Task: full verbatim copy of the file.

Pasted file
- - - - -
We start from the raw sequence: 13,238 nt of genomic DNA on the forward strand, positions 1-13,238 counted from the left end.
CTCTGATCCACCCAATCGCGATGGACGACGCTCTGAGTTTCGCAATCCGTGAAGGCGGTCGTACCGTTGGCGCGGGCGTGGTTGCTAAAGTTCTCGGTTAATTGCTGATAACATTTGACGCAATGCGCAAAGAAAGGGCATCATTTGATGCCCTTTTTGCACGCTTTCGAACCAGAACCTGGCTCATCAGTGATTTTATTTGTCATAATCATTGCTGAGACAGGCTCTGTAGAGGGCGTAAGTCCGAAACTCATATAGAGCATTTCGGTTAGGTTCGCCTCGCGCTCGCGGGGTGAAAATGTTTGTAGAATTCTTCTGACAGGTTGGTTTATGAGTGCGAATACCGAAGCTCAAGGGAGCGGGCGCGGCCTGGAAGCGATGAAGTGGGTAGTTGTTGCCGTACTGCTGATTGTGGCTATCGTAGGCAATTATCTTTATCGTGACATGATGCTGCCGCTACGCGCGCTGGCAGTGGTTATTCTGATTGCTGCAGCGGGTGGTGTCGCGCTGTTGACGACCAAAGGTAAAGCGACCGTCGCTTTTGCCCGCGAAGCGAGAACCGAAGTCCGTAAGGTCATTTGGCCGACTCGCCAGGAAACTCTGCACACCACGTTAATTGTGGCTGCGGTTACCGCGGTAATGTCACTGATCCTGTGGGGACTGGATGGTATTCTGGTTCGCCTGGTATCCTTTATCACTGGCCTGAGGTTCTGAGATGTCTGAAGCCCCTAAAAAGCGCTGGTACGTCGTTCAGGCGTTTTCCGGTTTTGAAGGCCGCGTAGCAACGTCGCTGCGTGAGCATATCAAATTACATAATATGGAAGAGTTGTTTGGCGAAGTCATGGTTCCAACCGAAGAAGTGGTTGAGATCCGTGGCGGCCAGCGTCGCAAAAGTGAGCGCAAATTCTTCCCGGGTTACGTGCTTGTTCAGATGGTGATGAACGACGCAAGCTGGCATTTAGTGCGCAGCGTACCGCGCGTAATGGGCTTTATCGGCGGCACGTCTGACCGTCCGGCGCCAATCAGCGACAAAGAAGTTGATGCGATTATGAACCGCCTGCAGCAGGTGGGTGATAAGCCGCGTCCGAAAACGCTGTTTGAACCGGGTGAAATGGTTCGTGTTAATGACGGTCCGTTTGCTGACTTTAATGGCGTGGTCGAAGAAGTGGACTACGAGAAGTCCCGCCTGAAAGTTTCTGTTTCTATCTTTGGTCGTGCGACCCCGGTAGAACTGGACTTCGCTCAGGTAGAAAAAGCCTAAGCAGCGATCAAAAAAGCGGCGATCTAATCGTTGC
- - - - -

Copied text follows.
We start from the raw sequence: 13,238 nt of genomic DNA on the forward strand, positions 1-13,238 counted from the left end.
CTCTGATCCACCCAATCGCGATGGACGACGCTCTGAGTTTCGCAATCCGTGAAGGCGGTCGTACCGTTGGCGCGGGCGTGGTTGCTAAAGTTCTCGGTTAATTGCTGATAACATTTGACGCAATGCGCAAAGAAAGGGCATCATTTGATGCCCTTTTTGCACGCTTTCGAACCAGAACCTGGCTCATCAGTGATTTTATTTGTCATAATCATTGCTGAGACAGGCTCTGTAGAGGGCGTAAGTCCGAAACTCATATAGAGCATTTCGGTTAGGTTCGCCTCGCGCTCGCGGGGTGAAAATGTTTGTAGAATTCTTCTGACAGGTTGGTTTATGAGTGCGAATACCGAAGCTCAAGGGAGCGGGCGCGGCCTGGAAGCGATGAAGTGGGTAGTTGTTGCCGTACTGCTGATTGTGGCTATCGTAGGCAATTATCTTTATCGTGACATGATGCTGCCGCTACGCGCGCTGGCAGTGGTTATTCTGATTGCTGCAGCGGGTGGTGTCGCGCTGTTGACGACCAAAGGTAAAGCGACCGTCGCTTTTGCCCGCGAAGCGAGAACCGAAGTCCGTAAGGTCATTTGGCCGACTCGCCAGGAAACTCTGCACACCACGTTAATTGTGGCTGCGGTTACCGCGGTAATGTCACTGATCCTGTGGGGACTGGATGGTATTCTGGTTCGCCTGGTATCCTTTATCACTGGCCTGAGGTTCTGAGATGTCTGAAGCCCCTAAAAAGCGCTGGTACGTCGTTCAGGCGTTTTCCGGTTTTGAAGGCCGCGTAGCAACGTCGCTGCGTGAGCATATCAAATTACATAATATGGAAGAGTTGTTTGGCGAAGTCATGGTTCCAACCGAAGAAGTGGTTGAGATCCGTGGCGGCCAGCGTCGCAAAAGTGAGCGCAAATTCTTCCCGGGTTACGTGCTTGTTCAGATGGTGATGAACGACGCAAGCTGGCATTTAGTGCGCAGCGTACCGCGCGTAATGGGCTTTATCGGCGGCACGTCTGACCGTCCGGCGCCAATCAGCGACAAAGAAGTTGATGCGATTATGAACCGCCTGCAGCAGGTGGGTGATAAGCCGCGTCCGAAAACGCTGTTTGAACCGGGTGAAATGGTTCGTGTTAATGACGGTCCGTTTGCTGACTTTAATGGCGTGGTCGAAGAAGTGGACTACGAGAAGTCCCGCCTGAAAGTTTCTGTTTCTATCTTTGGTCGTGCGACCCCGGTAGAACTGGACTTCGCTCAGGTAGAAAAAGCCTAAGCAGCGATCAAAAAAGCGGCGATCTAATCGTTGC